Wednesday, July 30, 2008

"I am so shocked at how well this is working,"

says a woman who works as a wine steward in a grocery store in Portland, Ore., and brings her baby to work with her.

(Sigh; Wine, says the fat lady, wistfully. I remember wine, and martinis.)

Read the whole story, by Noelle Crombie of The Oregonian, here:

Working Baby v. 2.0

It's another girl!

She's not scheduled for delivery until October, but gosh I feel like I've been pregnant for, like, ever. And she moves around way more than I remember #1 ever doing, so I suppose there's the very real possibility that this one will turn out to be a demon child, which could change everything. (Oh yes, I'm planning on bringing her to work, but it's also true not every baby is suited for office life. Though if she turns out to be a not-Working Baby, I don't have the first clue what I'll do with her ...)

But Dad Esq. and I were babysitting for his cousin's three-month-old last weekend, and I started to think how nice it will be, actually, to have a baby around again, and how much easier it was to bring a baby to work than a toddler. We had the baby for not even six hours total, and he took two naps in that time. And the rest of the time he looked around and gurgled and chewed on a blanket.

And to think, the first time around I thought there was some challenge in juggling all that with work.

Saturday, July 19, 2008

We're ba-ack...but not for long! I hope.

So, at last, we come to the question everyone's been asking: how long is too long to take a baby to work?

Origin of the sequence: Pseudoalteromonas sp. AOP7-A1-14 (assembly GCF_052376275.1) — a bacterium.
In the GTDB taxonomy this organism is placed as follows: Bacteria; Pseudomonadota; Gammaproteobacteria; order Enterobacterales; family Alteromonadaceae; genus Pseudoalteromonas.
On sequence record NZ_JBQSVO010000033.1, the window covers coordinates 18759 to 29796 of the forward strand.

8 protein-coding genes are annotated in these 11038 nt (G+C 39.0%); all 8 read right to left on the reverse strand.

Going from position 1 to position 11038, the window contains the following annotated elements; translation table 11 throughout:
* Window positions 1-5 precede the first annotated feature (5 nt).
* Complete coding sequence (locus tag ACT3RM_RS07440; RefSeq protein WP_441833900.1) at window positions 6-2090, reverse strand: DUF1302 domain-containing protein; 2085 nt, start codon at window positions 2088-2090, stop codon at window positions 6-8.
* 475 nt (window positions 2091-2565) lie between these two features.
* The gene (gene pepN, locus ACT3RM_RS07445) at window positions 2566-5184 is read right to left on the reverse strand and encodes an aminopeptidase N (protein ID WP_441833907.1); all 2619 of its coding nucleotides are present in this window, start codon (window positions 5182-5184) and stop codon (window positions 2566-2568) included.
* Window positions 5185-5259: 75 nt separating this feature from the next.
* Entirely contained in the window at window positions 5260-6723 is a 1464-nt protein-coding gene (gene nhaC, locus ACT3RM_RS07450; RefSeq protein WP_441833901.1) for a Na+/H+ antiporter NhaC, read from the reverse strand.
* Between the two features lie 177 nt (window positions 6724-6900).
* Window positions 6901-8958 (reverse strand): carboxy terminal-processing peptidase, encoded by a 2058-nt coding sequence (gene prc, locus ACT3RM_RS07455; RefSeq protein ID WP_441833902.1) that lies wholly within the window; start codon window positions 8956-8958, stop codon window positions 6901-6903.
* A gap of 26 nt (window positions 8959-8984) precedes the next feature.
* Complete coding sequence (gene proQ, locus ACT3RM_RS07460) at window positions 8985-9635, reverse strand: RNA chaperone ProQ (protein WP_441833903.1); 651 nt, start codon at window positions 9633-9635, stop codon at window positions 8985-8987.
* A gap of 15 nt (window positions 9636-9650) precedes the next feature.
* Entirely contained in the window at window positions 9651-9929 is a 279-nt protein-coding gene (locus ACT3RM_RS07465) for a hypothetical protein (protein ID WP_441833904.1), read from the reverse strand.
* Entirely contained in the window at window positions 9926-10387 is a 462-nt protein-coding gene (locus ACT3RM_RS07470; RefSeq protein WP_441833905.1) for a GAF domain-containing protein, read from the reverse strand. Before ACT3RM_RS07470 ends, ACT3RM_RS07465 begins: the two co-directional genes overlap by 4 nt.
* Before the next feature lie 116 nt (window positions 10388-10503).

Answer: about two weeks past a child's second birthday.

Which is, unfortunately, almost two months ago now. And yet, the fat lady and the toddler in question are still shlepping into work every day.

Isn't that always what happens? You try to hang on to a good thing for just a little too long, and then suddenly it's not such a good thing anymore.

Why is it not such a good thing anymore? Let me count the ways:

First, there's the talking. A few days before the W. B.'s second birthday, Dad, Esq. and I decided it would be fun to make a list of all the words she knew. We came up with a couple hundred, give or take, and were pretty impressed. And a little relieved, because the kid had seemed to be sort of taking her time, to the extent that at least one person had annoyed us by asking if we--being pretty wordy people--didn't worry a little that she was so un-verbal.